Medication errors during hospital drug rounds.
Objective--To determine the nature and rate of drug administration errors in one National Health Service hospital. Design--Covert observational survey be tween January and April 1993 of drug rounds with intervention to stop drug administration errors reaching the patient. Setting--Two medical, two surgical, and two medicine for the elderly wards in a former district general hospital, now a NHS trust hospital. Subjects--37 Nurses performing routine single nurse drug rounds. Main measures--Drug administration errors recorded by trained observers. Results--Seventy four drug rounds were observed in which 115 errors occurred during 3312 drug administrations. The overall error rate was 3.5% (95% confidence interval 2.9% to 4.1%). Errors owing to omissions, because the drug had not been supplied or located or the prescription had not been seen, accounted for most (68%, 78) of the errors. Wrong doses accounted for 15% (17) errors, four of which were greater than the prescribed dose. The dose was given within two hours of the time indicated by the prescriber in 98.2% of cases. Conclusion--The observed rate of drug administration errors is too high. It might be reduced by a multidisciplinary review of practices in prescribing, supply, and administration of drugs. (+info)
Evaluation of joint medical and nursing notes with preprinted prompts.
OBJECTIVE: To determine the views of doctors and nurses about two recent innovations in the structure of case notes: the use of preprinted prompts and the use of joint medical and nursing notes. DESIGN: Questionnaire survey of all doctors and nurses working on the children's wards. SETTING: Children's wards in a district general hospital. MAIN OUTCOME MEASURES: Whether or not respondents wanted to return to traditional notes; positive and negative aspects of the two innovations. RESULTS: There was an 81% response rate. 45 of 48 respondents (94%) did not want to return to traditional notes. Positive features of joint notes that were identified included: promotes team work (21/48 respondents), improves access to information (14/48), and reduces duplication (14/48). Negative features included uncertainty about identity of writer (8/48) and incompletely filled in sheets (7/48). Positive features of preprinted prompts included: less information omitted (29/48), easier to read and find information (28/48), and quicker to write (21/48). Negative features included: not enough space (19/48) and clerking too mechanical (16/48). CONCLUSION: Advantages of both innovations outweighed their disadvantages to the extent that only three out of 48 respondents wanted to return to writing traditional notes. (+info)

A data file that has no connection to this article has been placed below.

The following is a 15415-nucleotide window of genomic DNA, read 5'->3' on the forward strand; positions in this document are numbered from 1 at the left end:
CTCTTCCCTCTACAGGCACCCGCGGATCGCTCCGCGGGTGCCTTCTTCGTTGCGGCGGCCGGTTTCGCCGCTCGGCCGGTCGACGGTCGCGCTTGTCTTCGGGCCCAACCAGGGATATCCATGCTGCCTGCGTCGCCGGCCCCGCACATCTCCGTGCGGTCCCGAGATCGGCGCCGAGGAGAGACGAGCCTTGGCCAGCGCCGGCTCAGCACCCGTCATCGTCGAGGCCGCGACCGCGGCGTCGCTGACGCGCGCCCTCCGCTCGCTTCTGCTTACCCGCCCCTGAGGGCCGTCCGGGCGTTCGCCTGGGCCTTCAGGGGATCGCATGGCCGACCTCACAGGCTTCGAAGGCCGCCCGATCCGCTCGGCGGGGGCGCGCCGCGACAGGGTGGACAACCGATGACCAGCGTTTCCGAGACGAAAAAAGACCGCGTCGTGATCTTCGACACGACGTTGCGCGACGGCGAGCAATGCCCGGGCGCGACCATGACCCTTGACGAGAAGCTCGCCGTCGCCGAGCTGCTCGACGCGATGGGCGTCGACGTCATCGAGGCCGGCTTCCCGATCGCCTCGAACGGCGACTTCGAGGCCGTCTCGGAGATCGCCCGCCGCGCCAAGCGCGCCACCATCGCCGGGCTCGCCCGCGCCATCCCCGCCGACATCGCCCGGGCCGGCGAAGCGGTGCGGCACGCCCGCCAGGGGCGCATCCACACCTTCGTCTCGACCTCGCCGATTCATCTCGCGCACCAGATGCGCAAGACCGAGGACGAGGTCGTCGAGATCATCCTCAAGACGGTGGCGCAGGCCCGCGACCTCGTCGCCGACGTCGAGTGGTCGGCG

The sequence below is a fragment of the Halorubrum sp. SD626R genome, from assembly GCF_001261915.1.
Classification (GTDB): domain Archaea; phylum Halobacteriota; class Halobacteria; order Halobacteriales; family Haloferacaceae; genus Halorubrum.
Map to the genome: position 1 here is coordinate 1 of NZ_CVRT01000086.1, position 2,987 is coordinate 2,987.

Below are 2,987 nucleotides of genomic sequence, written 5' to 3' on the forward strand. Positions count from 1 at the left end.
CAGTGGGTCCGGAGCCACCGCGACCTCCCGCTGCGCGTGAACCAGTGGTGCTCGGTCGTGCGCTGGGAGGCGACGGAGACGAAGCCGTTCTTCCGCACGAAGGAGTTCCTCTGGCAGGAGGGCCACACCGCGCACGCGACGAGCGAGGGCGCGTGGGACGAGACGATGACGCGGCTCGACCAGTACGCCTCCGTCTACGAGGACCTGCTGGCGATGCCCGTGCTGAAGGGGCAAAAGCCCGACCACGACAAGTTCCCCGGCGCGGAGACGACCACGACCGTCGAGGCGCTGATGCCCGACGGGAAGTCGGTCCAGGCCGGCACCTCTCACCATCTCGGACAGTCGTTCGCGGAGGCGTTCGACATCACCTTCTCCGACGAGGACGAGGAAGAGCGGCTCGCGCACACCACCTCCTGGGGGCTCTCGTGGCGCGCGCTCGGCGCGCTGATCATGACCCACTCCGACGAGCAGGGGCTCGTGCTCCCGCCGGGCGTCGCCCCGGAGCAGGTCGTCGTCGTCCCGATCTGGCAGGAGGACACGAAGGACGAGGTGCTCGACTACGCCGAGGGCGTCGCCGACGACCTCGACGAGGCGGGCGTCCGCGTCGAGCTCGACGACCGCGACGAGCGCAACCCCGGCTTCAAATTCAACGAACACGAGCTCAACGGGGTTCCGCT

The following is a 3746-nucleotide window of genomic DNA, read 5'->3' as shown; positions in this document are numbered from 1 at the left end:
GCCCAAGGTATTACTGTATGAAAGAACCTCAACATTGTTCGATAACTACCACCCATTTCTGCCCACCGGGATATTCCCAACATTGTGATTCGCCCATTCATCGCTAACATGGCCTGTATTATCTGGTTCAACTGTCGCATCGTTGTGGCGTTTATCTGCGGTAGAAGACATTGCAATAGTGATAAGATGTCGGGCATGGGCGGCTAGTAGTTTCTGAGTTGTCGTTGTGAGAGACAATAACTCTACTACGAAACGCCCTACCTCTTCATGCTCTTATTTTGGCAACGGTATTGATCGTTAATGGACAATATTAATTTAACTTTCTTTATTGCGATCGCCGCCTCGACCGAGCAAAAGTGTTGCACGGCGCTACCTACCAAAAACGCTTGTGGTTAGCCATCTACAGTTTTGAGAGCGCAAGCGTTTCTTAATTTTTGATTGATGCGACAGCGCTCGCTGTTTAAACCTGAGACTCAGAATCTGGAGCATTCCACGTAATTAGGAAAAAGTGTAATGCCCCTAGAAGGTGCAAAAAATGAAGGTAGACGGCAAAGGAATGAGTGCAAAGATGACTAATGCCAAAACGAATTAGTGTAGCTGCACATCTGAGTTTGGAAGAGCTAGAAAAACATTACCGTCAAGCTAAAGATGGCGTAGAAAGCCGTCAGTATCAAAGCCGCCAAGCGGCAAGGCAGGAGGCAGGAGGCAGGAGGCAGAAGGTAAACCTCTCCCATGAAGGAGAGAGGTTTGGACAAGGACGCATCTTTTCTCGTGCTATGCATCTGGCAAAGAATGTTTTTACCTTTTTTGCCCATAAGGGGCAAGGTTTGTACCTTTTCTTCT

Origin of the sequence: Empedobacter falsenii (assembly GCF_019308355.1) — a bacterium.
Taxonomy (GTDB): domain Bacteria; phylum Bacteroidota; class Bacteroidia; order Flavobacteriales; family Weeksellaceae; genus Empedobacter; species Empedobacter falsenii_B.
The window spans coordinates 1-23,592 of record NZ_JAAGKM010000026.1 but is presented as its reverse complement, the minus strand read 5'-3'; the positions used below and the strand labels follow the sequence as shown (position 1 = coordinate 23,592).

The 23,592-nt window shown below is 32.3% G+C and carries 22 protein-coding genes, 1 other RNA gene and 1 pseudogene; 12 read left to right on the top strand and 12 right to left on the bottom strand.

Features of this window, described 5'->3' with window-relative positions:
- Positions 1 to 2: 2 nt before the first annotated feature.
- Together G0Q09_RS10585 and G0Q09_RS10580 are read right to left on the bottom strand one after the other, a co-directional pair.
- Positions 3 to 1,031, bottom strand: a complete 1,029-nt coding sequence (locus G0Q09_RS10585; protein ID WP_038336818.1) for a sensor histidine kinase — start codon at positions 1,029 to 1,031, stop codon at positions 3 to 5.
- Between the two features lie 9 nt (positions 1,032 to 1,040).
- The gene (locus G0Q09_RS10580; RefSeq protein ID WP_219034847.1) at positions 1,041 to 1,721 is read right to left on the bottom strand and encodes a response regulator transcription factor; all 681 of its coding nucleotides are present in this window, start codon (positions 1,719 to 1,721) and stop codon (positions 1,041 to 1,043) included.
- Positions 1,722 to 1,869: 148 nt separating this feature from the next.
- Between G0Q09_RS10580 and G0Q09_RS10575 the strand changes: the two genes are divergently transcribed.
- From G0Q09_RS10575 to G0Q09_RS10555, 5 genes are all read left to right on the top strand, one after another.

An approach to an index of hospital performance.
Two indexes are described, based on measures of administrative effectiveness and patient care effectiveness. The measures used were selected and ranked by a Delphi panel from a list of 30 measures drawn from the literature. Weights were assigned by the panel to 19 selected measures. The resulting indexes did well in a test on data collected from 32 Texas hospitals. (+info)
Shift work-related problems in 16-h night shift nurses (1): Development of an automated data processing system for questionnaires, heart rate, physical activity and posture.
To assess the shift work-related problems associated with a 16-h night shift in a two-shift system, we took the following important factors into consideration; the interaction between circadian rhythms and the longer night shift, the type of morningness and eveningness experienced, the subjective sleep feeling, the subjects' daily behavior, the effectiveness of taking a nap during the long night shift, and finally the effectiveness of using several different kinds of measuring devices. Included among the measuring devices used were a standard questionnaire, repetitive self-assessment of subjective symptoms and daily behavior at short intervals, and a continuous recording of such objective indices as physical activity and heart rate. A potential problem lies in the fact that field studies that use such measures tend to produce a mass of data, and are thus faced with the accompanying technical problem of analyzing such a large amount of data (time, effort and cost). To solve the data analysis problem, we developed an automated data processing system. Through the use of an image scanner with a paper feeder, standard paper, an optical character recognition function and common application software, we were able to analyze a mass of data continuously and automatically within a short time. Our system should prove useful for field studies that produce a large amount of data collected with several different kinds of measuring devices. (+info)
Shift work-related problems in 16-h night shift nurses (2): Effects on subjective symptoms, physical activity, heart rate, and sleep.